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Future of Medicine – Part 2

What if we did not become aware that a patient has Alzheimer’s 20 years after the condition first starts, what if we could alert the patient they are on the path to cardiac failure 20 years before diagnosis, at the actual time of physical ailment first begins? 

“We as a society are limited not by what we can do but what we think we can do” – Vinod Khosla

Already with the covid-19 pandemic, we have seen the healthcare system become more dynamic and flexible than was thought possible a year ago. Non-emergency medical consultation is now mainly executed as telehealth, the design, execution and testing of vaccines has decreased by 10 fold. 

However, there is still massive scope for improvement. 

For one, integrative healthcare is not readily available today. The cardiologist may provide expert advice and treatment plan for the heart, but does not consult with a patients’ endocrinologist. A conversation could have perhaps directed the patient towards a more sustainable, and holistic health approach, one where we do not treat the random symptoms that appear as separate throughout the body but rather see how they interlink and what the underlying cause may be for all the ailments.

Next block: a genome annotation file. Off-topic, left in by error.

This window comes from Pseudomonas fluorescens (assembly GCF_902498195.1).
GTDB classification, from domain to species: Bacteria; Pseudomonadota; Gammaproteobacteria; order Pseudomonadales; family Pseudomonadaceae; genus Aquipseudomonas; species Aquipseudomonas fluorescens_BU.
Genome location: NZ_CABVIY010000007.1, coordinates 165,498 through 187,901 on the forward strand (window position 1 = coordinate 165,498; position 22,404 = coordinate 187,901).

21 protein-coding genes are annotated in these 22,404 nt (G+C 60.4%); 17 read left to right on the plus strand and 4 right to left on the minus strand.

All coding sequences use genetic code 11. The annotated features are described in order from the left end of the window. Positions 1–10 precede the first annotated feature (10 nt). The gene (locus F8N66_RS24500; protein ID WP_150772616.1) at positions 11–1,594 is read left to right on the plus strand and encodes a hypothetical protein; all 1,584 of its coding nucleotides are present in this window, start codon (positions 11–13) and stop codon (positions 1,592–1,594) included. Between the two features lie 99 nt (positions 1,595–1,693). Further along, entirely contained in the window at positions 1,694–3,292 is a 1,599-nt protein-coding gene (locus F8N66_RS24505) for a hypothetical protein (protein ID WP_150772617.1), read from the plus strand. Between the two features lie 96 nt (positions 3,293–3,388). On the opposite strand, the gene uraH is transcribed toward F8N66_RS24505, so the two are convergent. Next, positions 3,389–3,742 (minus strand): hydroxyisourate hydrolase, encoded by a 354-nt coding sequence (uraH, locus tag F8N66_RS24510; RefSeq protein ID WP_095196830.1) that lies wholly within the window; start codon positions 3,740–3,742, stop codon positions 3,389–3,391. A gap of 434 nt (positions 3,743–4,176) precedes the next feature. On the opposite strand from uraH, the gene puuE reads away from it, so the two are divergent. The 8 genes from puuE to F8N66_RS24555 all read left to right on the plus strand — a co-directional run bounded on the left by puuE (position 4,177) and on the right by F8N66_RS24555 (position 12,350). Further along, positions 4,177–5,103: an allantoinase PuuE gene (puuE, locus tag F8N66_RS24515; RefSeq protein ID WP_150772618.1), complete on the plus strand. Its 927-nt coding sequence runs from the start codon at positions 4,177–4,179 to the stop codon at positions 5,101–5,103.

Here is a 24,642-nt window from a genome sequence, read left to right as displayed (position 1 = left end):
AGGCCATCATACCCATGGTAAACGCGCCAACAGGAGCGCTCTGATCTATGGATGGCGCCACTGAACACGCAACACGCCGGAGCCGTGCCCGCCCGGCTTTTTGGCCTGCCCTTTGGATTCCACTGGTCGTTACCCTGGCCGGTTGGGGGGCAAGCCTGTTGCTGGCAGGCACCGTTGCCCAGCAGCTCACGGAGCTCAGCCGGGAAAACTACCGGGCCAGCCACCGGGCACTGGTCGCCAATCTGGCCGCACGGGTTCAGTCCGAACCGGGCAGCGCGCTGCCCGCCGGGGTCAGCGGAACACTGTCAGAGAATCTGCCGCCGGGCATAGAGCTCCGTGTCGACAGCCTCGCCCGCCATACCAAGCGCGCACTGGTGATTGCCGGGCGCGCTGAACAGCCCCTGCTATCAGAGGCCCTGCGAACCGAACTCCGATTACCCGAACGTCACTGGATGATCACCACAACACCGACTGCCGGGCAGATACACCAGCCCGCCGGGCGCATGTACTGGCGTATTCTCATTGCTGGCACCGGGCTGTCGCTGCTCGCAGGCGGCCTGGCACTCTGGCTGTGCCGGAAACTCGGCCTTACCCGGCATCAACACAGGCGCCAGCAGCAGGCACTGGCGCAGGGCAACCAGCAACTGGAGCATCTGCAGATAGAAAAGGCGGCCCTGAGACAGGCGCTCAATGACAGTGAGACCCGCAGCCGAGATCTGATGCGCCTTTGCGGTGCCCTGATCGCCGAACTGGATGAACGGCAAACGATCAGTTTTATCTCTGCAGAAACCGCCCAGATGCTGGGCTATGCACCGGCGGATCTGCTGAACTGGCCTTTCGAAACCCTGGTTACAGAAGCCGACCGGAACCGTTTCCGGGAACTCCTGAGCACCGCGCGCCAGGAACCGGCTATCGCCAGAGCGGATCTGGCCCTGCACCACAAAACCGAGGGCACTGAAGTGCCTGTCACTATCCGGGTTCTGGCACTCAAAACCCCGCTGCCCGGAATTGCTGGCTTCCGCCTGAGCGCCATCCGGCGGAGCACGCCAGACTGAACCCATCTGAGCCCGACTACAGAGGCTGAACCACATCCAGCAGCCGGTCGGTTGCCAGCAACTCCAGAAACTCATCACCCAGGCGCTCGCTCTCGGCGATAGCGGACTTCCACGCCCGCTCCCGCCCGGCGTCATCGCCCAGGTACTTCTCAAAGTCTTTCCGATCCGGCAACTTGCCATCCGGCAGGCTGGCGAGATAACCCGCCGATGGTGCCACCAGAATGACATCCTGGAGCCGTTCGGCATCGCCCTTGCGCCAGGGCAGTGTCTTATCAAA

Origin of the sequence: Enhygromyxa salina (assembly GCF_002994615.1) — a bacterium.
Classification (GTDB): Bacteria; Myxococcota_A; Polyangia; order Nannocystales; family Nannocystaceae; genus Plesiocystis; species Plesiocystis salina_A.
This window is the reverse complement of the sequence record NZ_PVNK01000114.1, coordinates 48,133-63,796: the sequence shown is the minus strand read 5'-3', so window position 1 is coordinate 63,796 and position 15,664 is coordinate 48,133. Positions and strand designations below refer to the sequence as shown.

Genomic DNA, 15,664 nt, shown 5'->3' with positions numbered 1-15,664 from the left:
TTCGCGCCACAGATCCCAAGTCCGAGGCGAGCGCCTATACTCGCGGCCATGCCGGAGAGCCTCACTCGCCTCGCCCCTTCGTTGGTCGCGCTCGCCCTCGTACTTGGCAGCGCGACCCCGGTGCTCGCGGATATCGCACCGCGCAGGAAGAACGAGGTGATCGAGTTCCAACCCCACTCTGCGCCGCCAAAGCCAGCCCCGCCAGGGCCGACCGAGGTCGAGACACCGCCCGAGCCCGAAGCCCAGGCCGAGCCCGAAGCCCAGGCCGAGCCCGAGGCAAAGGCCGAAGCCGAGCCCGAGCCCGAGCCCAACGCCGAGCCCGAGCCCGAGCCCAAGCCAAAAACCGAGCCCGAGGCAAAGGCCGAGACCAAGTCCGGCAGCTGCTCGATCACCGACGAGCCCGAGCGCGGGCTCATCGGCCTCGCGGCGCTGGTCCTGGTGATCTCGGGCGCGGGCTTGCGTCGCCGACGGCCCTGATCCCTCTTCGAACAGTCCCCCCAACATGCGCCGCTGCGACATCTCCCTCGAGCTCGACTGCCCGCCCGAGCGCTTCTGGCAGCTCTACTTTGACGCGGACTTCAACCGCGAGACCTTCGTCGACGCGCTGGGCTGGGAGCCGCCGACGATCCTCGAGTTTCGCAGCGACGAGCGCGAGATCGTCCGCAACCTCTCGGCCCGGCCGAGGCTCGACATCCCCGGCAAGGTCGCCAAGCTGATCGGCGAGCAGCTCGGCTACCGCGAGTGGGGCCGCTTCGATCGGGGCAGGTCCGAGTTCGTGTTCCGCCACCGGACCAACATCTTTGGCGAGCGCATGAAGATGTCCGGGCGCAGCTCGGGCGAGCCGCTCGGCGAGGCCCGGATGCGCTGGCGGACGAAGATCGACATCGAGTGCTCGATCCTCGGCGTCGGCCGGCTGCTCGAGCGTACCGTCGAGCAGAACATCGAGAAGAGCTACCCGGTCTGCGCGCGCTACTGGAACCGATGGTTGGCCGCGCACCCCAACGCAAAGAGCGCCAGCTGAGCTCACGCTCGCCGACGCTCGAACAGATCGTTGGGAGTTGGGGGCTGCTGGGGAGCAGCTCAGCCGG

So if this is the obvious choice for improved patient care, why then is there a void for holistic care in medicine?

  • Lack of interest in learning about other specialisaties
  • Profitable revenue models of specialists

So we need doctors encouraged to interact with other specialists for a single patient, not just refer them on with just medical notes. And we need entrepreneurs to systematically transform 80% of the more mundane health responsibilities of a doctor into a much more affordable model, and this is likely to be achieved through leveraging artificial intelligence. Through the use of technologies such as AI, improved business models, and increased remote capabilities, we can cut the unnecessary costs out of healthcare and serve the patients cheaper, faster, more accurately, more timely and holistically. This may be initially difficult to implement as it is disruptive to the current revenue models and traditional way of doing things in health, however, if you take the long-term perspective, it will be more rewarding for both the patients and the business sector of healthcare. Furthermore, this improved patient care will indirectly serve the economy as more working individuals will be of better health, physically and mentally to continue iterating improvements to the reality that surrounds us today.